Solutions: Even though caterpillars are diverse, they all chew on plant parts and can cause significant damage if present in large numbers. For severe cases: Apply insecticide. For an organic solution, spray plants with a Bacillus thuringiensis (Bt), which specifically affects the larval stage of moths and butterflies. Be sure to coat plants, since caterpillars need to ingest Bt for it to be effective. This will not harm other insects. Spray a chili extract. Chili seeds can be cooked in water to make a spicy spray that caterpillars don't like. Spray this mixture on the plants, but be aware it will also be spicy to humans. Introduce beneficial insects. Release beneficial insects to the garden that eat caterpillars, such as parasitic wasps. For less severe cases: Hand pick. Using gloves, pick off caterpillars on plants and dispose of them in a bucket of soapy water. Dust plants with diatomaceous earth. This powder is harmless to humans but irritates caterpillars. Therefore, it will make it difficult for caterpillars to move and eat.
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Leaf Weevils
Leaf Weevils Leaf Weevils Leaf Weevils
Leaf Weevils are insects that feed on the leaves of plants.
Solutions: Leaf Weevils are relatively easy to control once their presence is discovered. Here’s what to do: Spray the foliage with an insecticide Place sticky traps around the lower trunks of fruit trees and other woody plants. Weevils can’t fly, and have to crawl up the plants when they emerge from the soil. Dig into the soil around plants with a garden fork and remove and dispose of any larvae. Let chickens roam around the garden, as they love to feed on weevil larvae.
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Brown spot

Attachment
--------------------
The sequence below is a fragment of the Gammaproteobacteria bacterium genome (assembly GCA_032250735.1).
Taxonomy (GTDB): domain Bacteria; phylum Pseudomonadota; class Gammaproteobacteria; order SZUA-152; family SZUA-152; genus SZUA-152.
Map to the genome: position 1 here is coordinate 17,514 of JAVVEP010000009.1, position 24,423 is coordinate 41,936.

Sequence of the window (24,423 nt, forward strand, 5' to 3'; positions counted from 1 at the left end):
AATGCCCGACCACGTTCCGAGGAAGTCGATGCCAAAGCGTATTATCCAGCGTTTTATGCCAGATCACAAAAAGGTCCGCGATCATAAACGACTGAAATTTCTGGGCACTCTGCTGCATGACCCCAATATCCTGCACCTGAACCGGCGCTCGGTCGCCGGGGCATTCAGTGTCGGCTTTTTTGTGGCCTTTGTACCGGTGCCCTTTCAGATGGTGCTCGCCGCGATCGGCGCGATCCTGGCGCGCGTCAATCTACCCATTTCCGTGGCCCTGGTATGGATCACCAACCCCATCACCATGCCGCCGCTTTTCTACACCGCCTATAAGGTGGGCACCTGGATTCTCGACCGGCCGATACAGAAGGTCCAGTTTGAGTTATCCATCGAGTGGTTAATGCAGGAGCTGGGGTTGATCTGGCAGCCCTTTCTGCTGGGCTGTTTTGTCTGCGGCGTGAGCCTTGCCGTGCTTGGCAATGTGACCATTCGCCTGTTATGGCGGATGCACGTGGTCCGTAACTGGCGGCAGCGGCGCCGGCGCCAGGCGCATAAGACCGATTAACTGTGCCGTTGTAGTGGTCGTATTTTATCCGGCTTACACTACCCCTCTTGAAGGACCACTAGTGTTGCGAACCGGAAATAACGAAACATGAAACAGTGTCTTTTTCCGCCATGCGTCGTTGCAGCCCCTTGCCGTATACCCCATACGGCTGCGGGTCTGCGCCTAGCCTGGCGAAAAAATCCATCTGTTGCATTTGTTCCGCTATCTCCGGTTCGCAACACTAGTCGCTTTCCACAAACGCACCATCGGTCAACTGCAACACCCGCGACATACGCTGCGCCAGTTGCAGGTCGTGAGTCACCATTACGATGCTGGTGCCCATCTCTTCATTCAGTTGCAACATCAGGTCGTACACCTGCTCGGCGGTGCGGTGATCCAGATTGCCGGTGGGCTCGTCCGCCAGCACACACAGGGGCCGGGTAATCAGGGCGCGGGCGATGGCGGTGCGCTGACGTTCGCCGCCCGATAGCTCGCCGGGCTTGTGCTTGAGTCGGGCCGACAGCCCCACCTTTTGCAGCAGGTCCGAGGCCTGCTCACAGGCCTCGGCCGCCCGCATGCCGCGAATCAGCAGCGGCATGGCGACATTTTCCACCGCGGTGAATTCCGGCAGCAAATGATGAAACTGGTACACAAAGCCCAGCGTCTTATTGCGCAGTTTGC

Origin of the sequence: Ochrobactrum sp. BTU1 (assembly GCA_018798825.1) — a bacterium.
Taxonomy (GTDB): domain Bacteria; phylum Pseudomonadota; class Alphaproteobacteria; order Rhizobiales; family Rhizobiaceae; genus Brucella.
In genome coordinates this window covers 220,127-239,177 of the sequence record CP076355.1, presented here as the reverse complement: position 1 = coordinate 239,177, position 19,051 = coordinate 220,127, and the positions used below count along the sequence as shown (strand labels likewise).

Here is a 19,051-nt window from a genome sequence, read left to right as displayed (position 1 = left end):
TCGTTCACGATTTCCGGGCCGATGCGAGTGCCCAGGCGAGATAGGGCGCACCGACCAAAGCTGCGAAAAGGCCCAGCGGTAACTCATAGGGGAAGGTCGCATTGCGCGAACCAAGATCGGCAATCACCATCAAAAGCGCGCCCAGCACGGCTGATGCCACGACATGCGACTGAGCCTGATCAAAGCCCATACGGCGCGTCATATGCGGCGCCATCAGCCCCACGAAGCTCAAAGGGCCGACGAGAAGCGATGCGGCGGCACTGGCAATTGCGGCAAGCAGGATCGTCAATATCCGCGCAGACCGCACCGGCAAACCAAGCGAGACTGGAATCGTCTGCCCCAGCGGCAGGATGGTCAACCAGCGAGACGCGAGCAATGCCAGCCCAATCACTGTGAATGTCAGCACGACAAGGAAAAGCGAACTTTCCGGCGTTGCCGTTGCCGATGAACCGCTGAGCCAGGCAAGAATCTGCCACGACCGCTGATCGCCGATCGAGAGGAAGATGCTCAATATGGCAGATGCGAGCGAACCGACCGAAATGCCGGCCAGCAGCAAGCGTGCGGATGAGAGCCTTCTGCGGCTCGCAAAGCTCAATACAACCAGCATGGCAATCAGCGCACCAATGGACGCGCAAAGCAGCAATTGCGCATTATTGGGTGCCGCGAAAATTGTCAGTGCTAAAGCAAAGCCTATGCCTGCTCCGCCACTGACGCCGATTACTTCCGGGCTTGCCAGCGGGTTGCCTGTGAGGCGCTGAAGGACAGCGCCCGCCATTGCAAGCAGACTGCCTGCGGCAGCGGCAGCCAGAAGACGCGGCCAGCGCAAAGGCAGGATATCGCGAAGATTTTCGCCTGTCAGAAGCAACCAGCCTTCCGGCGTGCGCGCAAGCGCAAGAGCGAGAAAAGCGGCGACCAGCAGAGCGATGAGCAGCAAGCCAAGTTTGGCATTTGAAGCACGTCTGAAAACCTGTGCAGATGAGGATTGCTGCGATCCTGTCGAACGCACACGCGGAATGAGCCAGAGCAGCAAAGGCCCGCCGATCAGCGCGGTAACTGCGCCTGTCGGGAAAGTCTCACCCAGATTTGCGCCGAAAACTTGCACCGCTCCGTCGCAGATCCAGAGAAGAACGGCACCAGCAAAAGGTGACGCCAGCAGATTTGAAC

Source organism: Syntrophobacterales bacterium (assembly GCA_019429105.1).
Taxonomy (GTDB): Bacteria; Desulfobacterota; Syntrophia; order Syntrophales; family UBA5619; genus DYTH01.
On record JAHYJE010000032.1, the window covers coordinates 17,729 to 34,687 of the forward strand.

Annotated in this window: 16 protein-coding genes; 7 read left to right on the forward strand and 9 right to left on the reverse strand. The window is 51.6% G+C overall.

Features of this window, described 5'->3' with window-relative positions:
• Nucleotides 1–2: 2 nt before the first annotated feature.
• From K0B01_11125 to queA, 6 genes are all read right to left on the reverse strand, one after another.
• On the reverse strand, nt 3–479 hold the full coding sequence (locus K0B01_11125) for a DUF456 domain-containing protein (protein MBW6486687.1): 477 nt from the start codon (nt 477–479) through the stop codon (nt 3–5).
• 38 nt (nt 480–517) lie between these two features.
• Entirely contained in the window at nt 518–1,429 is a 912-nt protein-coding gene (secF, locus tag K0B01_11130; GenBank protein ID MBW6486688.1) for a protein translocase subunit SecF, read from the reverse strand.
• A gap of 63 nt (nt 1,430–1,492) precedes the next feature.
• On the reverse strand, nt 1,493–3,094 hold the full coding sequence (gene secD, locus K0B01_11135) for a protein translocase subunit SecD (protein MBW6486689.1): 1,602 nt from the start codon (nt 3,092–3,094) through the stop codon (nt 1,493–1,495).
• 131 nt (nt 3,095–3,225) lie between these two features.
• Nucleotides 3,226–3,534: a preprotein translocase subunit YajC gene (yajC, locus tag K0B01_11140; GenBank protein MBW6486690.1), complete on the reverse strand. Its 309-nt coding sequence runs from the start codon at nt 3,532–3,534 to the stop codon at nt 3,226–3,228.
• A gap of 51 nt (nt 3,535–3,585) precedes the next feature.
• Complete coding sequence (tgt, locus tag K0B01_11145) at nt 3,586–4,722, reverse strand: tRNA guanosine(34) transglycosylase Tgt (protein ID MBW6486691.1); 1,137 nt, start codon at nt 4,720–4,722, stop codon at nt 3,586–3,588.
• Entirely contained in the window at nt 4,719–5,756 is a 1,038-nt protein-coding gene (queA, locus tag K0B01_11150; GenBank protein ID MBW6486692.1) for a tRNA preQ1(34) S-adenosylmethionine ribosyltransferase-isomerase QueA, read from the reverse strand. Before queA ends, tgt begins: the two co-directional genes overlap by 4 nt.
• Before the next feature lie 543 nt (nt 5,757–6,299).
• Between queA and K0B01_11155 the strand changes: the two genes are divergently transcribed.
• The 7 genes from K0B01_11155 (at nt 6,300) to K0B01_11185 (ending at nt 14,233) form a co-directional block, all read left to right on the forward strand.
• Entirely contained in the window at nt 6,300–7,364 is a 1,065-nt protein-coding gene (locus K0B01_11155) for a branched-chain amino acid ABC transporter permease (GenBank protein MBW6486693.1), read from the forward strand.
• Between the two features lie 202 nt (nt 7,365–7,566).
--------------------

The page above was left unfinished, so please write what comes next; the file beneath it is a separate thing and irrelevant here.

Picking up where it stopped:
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Brown spot
This infection can cause brown spots or patches to appear on the plant.
Overview
Overview
Discolored spots on the foliage of plants are one of the most common disease problems people observe. These spots are caused by fungal and bacterial diseases, with most infections related to a fungal pathogen.
Brown spot can occurs on all houseplants, flowering ornamentals, vegetable plants, and leaves of trees, bushes, and shrubs. No plants are resistant to it, and the problem is worse in warm, wet environments. It can occur at any point in the life stage as long as leaves are present.
Small brownish spots appear on the foliage and enlarge as the disease progresses. In severe cases, the plant or tree is weakened when the lesions interrupt photosynthesis or cause defoliation.
Symptom Analysis
Symptom Analysis
In most cases, brown spot only affects a small percentage of the whole plant, appearing on a small amount of the leaves. A small infection only puts minor stress on the plant. However, if left untreated and the disease progresses over numerous seasons, it will severely impact the health and productivity of the infected specimen.